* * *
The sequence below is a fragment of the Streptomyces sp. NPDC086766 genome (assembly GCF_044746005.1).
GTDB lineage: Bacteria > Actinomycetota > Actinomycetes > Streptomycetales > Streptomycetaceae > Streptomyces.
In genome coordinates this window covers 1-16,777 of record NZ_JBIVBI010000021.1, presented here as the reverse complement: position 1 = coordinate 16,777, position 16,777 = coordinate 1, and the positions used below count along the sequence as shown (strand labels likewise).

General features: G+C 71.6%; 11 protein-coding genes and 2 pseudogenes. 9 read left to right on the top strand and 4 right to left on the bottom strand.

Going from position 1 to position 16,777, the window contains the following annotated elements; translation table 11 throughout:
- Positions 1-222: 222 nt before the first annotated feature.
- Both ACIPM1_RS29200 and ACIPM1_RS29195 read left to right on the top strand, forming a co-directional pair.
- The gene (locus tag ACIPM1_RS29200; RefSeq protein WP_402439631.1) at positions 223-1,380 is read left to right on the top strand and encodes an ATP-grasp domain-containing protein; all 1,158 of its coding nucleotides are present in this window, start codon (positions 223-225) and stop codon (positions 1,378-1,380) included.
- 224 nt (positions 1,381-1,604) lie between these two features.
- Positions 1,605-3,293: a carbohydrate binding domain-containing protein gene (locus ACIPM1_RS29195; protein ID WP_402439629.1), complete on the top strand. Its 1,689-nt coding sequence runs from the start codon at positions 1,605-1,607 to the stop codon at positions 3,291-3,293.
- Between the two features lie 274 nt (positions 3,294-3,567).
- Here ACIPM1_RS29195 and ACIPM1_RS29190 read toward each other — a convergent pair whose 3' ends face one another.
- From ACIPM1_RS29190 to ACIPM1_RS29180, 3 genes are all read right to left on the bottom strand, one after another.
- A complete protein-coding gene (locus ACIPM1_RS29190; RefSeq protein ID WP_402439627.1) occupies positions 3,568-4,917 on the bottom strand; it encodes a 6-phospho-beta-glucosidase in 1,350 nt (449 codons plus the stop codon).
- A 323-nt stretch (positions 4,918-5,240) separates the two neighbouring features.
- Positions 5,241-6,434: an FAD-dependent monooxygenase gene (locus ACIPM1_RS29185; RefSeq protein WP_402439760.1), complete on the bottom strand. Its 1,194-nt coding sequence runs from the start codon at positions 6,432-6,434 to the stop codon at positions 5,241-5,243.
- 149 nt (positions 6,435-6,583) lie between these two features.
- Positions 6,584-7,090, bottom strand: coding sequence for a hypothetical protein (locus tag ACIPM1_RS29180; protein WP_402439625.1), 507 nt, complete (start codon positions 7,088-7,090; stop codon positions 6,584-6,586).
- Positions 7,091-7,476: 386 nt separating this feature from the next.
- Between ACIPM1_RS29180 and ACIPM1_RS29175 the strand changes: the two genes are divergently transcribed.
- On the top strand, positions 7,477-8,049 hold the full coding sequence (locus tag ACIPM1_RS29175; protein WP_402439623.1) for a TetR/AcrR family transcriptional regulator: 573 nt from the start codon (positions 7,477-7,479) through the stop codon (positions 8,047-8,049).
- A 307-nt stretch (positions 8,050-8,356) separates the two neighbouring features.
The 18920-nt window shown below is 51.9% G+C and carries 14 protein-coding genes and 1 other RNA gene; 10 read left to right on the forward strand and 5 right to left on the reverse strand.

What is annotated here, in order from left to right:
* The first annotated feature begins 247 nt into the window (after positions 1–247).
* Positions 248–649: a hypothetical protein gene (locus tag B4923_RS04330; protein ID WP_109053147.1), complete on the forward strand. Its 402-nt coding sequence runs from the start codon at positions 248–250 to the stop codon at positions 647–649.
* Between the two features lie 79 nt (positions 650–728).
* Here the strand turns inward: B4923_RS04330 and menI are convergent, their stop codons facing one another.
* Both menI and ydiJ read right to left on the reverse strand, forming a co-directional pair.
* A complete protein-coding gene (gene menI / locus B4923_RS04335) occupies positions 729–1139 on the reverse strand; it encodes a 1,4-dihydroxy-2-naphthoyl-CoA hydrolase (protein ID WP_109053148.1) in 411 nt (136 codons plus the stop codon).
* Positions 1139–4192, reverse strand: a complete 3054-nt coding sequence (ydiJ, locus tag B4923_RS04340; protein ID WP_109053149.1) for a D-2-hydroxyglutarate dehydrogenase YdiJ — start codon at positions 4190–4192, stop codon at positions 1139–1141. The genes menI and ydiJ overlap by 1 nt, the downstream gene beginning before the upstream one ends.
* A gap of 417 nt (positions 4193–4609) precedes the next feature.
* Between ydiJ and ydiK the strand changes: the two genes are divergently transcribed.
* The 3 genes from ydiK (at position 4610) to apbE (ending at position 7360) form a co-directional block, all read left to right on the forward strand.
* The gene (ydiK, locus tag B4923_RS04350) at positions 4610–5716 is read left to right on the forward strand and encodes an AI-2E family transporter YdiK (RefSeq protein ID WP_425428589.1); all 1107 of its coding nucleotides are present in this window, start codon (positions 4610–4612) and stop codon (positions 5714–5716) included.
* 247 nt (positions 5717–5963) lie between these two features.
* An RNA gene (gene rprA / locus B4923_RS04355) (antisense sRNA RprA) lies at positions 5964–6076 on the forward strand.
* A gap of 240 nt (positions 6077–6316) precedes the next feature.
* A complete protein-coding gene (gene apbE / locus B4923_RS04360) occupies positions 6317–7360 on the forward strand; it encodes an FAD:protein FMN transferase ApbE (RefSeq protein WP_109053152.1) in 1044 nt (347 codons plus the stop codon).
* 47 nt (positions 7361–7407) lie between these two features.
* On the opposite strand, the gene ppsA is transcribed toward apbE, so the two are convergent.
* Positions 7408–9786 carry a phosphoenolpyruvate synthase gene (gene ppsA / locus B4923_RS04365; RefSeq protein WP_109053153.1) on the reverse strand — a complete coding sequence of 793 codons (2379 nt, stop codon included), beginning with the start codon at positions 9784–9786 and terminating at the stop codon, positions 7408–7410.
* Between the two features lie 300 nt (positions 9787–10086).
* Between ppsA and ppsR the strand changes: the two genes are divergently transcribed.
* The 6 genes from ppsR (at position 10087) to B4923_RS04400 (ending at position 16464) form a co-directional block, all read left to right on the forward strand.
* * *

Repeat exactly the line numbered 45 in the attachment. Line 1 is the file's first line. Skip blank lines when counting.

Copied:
* The 6 genes from ppsR (at position 10087) to B4923_RS04400 (ending at position 16464) form a co-directional block, all read left to right on the forward strand.